April 2008

Healing in Haiti

In a country where 60 percent of people have never been to a dentist, Marjorie Brisard finds her calling

By Jacqueline Mitchell

Dilshan Gunawardena, D08, remembers the small shock he felt when the little girl in his dental chair opened her mouth to reveal widespread decay. "There were dark spots from canine to canine. There must have been 15 surfaces to repair," he recalls. "But she looked beautiful afterward."

“People wanted to learn so much,” Marjorie Brisard, D08, says of the patients in Haiti she helped. “Some were a little afraid because they’d never been to the dentist before. But they still wanted treatment.” Photo: Joanie Tobin

Gunawardena was among the 12 Tufts students, faculty and staff who traveled to Haiti last summer on an oral health mission organized by Marjorie Brisard, D08. Over a period of two weeks, the Tufts team provided care at three sites in the Caribbean nation. Despite the heat, spotty availability of electricity and limited dental equipment, the group saw up to 150 patients each day.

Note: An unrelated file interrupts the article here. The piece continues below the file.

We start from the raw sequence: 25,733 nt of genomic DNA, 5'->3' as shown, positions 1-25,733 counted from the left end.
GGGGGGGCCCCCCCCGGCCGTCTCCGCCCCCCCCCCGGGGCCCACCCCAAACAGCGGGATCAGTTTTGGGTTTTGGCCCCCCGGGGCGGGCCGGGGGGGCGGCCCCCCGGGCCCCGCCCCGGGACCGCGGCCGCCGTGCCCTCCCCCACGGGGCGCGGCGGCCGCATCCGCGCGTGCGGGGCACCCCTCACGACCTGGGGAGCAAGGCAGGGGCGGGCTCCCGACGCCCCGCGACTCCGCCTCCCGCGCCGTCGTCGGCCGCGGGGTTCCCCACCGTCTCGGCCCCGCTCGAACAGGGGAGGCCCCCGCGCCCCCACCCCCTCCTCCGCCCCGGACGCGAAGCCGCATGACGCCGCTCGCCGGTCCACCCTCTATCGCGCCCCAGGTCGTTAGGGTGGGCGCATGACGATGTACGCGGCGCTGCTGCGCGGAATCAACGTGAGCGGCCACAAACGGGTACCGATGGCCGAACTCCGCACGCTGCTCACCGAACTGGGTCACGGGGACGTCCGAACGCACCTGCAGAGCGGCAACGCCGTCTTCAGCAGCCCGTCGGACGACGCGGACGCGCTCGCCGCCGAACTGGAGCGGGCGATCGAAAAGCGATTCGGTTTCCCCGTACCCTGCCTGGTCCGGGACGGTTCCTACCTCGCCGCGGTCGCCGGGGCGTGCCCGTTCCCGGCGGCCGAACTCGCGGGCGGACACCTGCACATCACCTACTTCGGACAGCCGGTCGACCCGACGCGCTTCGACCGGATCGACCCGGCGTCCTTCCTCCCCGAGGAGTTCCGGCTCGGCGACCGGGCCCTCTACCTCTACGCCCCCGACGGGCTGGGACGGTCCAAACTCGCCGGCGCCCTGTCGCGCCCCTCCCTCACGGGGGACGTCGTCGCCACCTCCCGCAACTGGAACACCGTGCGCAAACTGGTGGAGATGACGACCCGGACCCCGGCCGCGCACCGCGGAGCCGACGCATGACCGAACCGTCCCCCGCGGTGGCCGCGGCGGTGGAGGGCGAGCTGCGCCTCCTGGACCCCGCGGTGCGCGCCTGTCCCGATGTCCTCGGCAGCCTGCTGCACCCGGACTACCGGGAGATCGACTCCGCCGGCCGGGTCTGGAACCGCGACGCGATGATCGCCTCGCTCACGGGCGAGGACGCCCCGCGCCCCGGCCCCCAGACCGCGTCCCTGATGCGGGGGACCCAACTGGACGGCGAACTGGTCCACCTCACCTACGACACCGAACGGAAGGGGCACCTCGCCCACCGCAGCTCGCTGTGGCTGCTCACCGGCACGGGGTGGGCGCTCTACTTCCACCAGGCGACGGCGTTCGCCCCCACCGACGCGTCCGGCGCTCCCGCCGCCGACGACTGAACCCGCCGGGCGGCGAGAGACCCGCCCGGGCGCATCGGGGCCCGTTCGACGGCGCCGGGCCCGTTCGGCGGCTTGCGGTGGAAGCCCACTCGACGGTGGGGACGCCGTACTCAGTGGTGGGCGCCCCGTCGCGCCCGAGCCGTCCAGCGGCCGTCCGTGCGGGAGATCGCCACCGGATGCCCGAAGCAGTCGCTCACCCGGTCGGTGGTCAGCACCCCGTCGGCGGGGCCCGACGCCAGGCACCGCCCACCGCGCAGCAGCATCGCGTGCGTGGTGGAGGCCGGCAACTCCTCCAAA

That number only begins to describe the need for oral health services in Haiti. Roughly the size of the state of Maryland, Haiti shares the island of Hispaniola with the Dominican Republic. Some 80 percent of its nine million residents live beneath the poverty line, and people with toothaches often resort to rinsing with gasoline to dull the pain. Gunawardena estimates the team had to turn away at least as many people as it treated.

When Brisard began planning the Haiti mission, she knew what she was getting into. A native of Port-au-Prince, she grew up visiting children at the orphanage her grandparents opened in 1988. She left the island to attend St. John's University in New York, where she majored in biology. But Brisard-who comes from a family of public servants-always intended to go back and help the people of Haiti.

Oral health, she says, is not emphasized in Haiti. "A majority of the population doesn't know why you need to see a dentist," she says.